Traditional skillsets, of the kind farmers and craftsmen once had in abundance, rely on multiple facets of intelligence, experience and conscientiousness. Devoted generalists could succeed in life with a can-do attitude. This is no longer the case. A broad range of mediocre skills no longer suffice for anything but personal care and hobbies in a world where big business with its vast economies of scale and smart automation can undercut any talented artisan. There remain niche markets for millionaires prepared to spend £13,000 on a handcrafted record player, but the rest of us may enjoy superior sound from a digital download at a fraction of the cost. Craftspeople work today more as artists who sell their creative spirit more than their actual products. An overpriced custom turntable is a work of art whose market value depends on its uniqueness and authentic embodiment of a bygone technological era. However, only a tiny minority of the millions of skilled workers who once formed the bedrock of modern industrial societies will transition to new roles as celebrity artisans. Alas most young adults have chosen to pursue tertiary-sector professions that are neither mission-critical nor immune from smart automation. We live in a world with more recruiters than engineers and more social workers than fishermen.

The once culturally homogenous working classes have now morphed into a motley collection of atomised individuals that social scientists may categorise by employability and mental health. A new social structure is rapidly emerging:

  1. Non-academic people, i.e. within the low to medium intelligence range:
    1. The caring classes: Well-socialised and compliant members may earn extra within the social care and awareness-raising sector. Their jobs may be non-essential but serve to give people a sense of purpose and participation.
    2. The idle classes: Well-socialised but lethargic members may rely on UBI (universal basic income), but occasionally earn social credits for compliant behaviour. In practice, most people will flow between these groups at different stage in their lives.
    3. The victim classes: This growing subsection of emotionally unstable and often uncooperative individuals, prone to drug abuse and risky behaviours, will be subject to intensive surveillance and act as guinea pigs in social and medical experiments. As long as their noncompliance is expressed through recreational drugs, junk culture and sports, social workers can prevent the brighter elements within this subgroup from succumbing to the lures of personal independence and associating with subversive intellectuals.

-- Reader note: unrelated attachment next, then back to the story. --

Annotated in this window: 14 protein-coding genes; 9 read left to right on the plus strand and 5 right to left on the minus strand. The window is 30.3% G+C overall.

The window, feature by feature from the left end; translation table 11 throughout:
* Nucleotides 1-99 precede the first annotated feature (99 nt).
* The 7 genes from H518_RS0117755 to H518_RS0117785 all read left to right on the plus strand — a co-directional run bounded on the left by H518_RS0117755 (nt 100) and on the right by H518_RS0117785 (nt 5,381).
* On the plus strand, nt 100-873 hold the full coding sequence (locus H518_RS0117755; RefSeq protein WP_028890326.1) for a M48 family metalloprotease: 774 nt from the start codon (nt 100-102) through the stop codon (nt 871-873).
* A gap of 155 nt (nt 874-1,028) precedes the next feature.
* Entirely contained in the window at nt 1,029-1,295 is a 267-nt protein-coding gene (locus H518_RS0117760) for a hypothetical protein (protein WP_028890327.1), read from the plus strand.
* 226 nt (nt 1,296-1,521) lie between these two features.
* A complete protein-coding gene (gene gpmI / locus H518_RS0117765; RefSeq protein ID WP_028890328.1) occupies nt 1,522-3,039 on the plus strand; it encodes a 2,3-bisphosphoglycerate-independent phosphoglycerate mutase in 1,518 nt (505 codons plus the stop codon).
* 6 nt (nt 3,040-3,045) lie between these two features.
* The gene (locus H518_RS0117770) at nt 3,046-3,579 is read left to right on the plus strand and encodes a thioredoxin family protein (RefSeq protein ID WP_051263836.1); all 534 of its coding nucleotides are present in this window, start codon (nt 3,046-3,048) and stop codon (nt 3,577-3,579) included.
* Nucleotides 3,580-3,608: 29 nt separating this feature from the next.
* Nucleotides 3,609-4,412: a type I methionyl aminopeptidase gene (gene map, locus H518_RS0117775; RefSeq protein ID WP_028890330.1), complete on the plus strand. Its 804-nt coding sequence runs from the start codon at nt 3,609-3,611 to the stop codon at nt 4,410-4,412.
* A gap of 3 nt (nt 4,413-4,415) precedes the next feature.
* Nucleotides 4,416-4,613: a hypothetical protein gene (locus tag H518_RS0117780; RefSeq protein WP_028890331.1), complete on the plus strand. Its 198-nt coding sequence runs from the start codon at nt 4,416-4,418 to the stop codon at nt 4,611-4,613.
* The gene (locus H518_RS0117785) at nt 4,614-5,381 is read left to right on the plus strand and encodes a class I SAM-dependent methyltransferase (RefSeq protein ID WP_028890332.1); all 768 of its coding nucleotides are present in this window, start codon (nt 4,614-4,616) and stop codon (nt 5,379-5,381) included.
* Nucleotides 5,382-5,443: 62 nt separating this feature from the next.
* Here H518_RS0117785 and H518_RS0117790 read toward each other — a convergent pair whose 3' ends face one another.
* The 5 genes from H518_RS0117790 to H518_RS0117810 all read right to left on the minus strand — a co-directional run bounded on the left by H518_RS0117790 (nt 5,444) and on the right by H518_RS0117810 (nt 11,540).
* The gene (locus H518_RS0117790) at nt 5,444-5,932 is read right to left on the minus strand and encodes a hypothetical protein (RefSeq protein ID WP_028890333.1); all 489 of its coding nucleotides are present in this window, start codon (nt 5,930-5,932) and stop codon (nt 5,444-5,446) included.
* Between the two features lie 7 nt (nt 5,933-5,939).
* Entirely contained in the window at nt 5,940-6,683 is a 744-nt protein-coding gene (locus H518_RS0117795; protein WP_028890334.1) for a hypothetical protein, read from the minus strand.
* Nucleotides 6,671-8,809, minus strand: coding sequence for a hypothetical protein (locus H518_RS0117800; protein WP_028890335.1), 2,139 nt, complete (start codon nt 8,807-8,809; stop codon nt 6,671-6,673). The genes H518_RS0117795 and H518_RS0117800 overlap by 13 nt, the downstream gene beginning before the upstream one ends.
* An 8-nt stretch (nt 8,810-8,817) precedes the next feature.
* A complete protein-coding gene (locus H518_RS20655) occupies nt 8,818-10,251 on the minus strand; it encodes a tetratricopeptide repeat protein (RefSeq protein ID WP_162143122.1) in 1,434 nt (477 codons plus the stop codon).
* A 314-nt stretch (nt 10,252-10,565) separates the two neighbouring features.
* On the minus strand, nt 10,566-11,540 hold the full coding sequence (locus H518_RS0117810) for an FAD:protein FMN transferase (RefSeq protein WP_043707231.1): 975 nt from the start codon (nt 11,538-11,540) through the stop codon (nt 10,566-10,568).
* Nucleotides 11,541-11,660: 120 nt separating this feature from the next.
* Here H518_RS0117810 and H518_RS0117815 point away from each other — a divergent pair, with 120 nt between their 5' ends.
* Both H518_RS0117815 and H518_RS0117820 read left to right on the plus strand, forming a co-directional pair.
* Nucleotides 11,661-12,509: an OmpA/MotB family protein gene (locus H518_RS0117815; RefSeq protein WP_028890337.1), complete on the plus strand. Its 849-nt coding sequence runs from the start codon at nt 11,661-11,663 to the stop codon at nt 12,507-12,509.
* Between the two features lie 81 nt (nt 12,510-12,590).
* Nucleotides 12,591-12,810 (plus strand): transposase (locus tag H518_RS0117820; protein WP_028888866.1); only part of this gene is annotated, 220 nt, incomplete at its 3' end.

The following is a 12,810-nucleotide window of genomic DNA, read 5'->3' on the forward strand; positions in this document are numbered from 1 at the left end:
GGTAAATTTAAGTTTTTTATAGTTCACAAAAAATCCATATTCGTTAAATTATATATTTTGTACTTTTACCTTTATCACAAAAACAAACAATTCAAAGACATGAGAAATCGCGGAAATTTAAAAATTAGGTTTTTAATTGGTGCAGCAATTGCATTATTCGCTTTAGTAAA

2. Academically gifted, i.e. within the upper 10 to 20% of the intelligence range.
    1. The Managerial classes comprise the better-socialised and more cooperative among the new upper classes, they will vary from low-ranking social engineers to high-status policy analysts but will rely increasingly on artificial intelligence.
    2. The Engineering classes: This more creative but cliquey group will be rewarded for their technical expertise and afforded greater personal freedoms within their exclusive clubs.
    3. The critically thinking classes will form a subversive subset of the first two subgroups. They may be tolerated to a limited extent to allow some innovation but must be carefully monitored at all times. When dissident academics overstep the mark, they will be treated as psychiatric patients but kept well away from other potential troublemakers.

I have just outlined a likely outcome of the Great Reset within the next 10 to 20 years, assuming it all goes to plan, which I hope it will not. The policy planners at the World Economic Forum seek to phase out the middle and skilled working classes as they roll out UBI and social credits while restricting private ownership of real estate and motor vehicles. Our challenge is to build an alternative and avert this drift towards a Huxleyan dystopia. Meanwhile, the progressive chattering classes, from media pundits and leftwing politicians to trade union leaders, have betrayed us by denying us any meaningful bargaining power. Among the biggest cheerleaders for the so-called zero-covid strategy favoured by many progressive think tanks such as the misnamed Independent SAGE in the UK, are the trade unions. They perpetuate the founding myths of the corona scam, through their dogmatic embracement of face masks in workplaces and schools and their abject failure to oppose experimental gene therapy injections in school children, despite ample scientific evidence of their potential for long-term neurological adverse effects. Many wishful thinking lower-ranking middle managers may mean well, but they serve the interests of their technocratic masters.

It beggars belief how anyone with half a brain could let an obsession with infection rates destroy the freedom of future generations.